Volkswagen executive Marcel Zirwes addressing the monthly meeting of the International Motor Press Association in Manhattan. An executive from Bosch, which paid for lunch, was a no-show.



By VICTOR E. SASSON
EDITOR

Members of the International Motor Press Association heard thousands of words praising "clean diesel" at their monthly meeting today in Manhattan.

But none of the executives who spoke claimed a new generation of diesel engines are cleaner than such gas-electric hybrids as the Toyota Prius.

Bosch paid for cocktails and a lunch of farmed salmon, oysters on the half shell, salad and fruit, but a representative was said to be unable to attend because of illness.

Executives of Diesel Technology Forum, Volkswagen and General Motors spoke to the automobile writers and public relations people.

In answer to questions, executives indicated hybrids with diesel engines would cost too much to produce.

And the appeal of diesel engines over hybrid technology is that the former is more profitable to automakers while yielding comparable mileage.



Free lunch for auto writers comes with hard sell on so-called clean diesel engines

Volkswagen executive Marcel Zirwes addressing the monthly meeting of the International Motor Press Association in Manhattan. An executive from Bosch, which paid for lunch, was a no-show.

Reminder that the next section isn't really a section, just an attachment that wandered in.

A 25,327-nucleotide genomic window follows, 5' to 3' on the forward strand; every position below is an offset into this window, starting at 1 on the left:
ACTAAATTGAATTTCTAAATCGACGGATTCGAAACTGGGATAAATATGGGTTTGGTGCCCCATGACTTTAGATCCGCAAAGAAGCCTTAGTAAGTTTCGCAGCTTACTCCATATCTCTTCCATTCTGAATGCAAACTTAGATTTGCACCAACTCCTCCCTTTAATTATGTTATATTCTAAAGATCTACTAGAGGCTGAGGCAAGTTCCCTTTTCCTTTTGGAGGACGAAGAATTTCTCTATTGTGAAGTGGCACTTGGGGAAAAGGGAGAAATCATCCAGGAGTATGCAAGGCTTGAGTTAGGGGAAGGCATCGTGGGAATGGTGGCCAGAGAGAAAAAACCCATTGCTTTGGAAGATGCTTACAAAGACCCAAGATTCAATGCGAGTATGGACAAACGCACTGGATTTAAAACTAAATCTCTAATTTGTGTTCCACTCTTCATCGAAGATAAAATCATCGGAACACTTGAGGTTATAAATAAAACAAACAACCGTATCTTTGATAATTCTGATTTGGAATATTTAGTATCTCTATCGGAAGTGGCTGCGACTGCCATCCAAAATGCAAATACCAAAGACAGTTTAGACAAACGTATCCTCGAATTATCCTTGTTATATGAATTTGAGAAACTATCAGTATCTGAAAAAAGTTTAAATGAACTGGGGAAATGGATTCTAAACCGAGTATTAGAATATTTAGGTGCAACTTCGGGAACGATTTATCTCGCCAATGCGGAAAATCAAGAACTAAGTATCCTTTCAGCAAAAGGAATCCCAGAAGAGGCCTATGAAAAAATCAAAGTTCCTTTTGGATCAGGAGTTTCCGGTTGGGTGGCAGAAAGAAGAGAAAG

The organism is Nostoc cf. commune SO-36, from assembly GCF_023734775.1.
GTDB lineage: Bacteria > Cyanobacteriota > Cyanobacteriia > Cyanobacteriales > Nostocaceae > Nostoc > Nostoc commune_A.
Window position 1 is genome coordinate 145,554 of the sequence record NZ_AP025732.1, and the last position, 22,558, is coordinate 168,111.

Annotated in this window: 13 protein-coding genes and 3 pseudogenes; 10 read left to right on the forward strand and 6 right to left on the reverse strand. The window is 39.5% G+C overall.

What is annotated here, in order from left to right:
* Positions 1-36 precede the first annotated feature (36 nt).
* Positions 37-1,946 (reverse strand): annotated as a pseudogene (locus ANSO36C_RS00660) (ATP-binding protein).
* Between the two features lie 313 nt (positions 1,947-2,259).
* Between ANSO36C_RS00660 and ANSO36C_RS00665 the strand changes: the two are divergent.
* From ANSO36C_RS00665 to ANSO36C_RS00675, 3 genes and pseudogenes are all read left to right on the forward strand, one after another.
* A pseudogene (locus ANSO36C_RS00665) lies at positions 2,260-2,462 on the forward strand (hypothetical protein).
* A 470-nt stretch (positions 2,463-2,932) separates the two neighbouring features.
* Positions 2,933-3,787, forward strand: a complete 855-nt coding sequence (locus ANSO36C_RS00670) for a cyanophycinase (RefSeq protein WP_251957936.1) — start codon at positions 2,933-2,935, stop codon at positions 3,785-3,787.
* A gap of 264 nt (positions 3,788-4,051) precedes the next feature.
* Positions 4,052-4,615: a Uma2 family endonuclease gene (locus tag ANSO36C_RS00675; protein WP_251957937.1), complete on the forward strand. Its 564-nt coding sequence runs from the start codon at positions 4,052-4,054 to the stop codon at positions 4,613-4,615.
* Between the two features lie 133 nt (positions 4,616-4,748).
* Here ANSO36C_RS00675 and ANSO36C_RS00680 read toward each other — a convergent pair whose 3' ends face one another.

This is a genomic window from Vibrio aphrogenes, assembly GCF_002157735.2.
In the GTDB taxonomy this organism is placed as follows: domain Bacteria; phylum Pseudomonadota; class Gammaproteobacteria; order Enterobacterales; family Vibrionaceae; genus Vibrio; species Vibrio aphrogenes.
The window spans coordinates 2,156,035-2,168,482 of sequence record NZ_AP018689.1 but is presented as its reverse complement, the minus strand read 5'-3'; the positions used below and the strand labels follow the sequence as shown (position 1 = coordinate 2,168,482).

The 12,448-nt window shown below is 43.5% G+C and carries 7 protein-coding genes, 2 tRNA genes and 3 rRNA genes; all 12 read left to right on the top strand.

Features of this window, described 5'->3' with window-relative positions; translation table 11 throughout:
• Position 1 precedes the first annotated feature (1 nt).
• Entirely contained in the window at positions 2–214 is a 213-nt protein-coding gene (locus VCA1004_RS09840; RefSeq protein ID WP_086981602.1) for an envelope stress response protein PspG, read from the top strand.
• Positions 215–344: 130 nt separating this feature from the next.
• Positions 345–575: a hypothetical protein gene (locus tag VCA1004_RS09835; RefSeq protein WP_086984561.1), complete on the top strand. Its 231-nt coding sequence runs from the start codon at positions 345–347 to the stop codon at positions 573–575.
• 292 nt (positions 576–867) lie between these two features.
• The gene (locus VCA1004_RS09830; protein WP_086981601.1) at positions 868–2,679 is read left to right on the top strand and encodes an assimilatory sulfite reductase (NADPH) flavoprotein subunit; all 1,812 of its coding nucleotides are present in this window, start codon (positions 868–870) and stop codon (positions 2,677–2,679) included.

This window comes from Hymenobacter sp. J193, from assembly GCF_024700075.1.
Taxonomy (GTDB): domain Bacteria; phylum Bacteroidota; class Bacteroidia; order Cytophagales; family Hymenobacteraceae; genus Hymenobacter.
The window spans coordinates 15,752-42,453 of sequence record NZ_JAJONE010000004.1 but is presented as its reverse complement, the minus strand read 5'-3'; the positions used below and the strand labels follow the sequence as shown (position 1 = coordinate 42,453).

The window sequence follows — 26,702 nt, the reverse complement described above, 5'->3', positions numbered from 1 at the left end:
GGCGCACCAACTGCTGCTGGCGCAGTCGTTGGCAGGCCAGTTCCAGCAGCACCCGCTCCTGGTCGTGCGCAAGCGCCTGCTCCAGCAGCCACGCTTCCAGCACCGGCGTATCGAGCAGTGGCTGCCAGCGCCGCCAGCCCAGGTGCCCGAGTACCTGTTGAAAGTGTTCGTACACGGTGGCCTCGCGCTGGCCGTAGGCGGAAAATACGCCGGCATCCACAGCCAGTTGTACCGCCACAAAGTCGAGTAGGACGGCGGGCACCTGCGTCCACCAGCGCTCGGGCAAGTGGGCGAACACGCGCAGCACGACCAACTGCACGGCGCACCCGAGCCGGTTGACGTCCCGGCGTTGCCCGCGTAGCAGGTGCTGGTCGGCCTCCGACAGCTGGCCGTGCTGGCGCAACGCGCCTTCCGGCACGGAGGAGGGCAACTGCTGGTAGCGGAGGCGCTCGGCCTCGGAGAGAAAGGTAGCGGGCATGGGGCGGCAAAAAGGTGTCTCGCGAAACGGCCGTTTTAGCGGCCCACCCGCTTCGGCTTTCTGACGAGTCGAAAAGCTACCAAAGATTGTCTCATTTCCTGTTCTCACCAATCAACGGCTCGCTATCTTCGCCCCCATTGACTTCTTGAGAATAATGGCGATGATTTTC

By VICTOR E. SASSON
EDITOR

Members of the International Motor Press Association heard thousands of words praising "clean diesel" at their monthly meeting today in Manhattan.

But none of the executives who spoke claimed a new generation of diesel engines are cleaner than such gas-electric hybrids as the Toyota Prius.

Bosch paid for cocktails and a lunch of farmed salmon, oysters on the half shell, salad and fruit, but a representative was said to be unable to attend because of illness.

Executives of Diesel Technology Forum, Volkswagen and General Motors spoke to the automobile writers and public relations people.

In answer to questions, executives indicated hybrids with diesel engines would cost too much to produce.

And the appeal of diesel engines over hybrid technology is that the former is more profitable to automakers while yielding comparable mileage.



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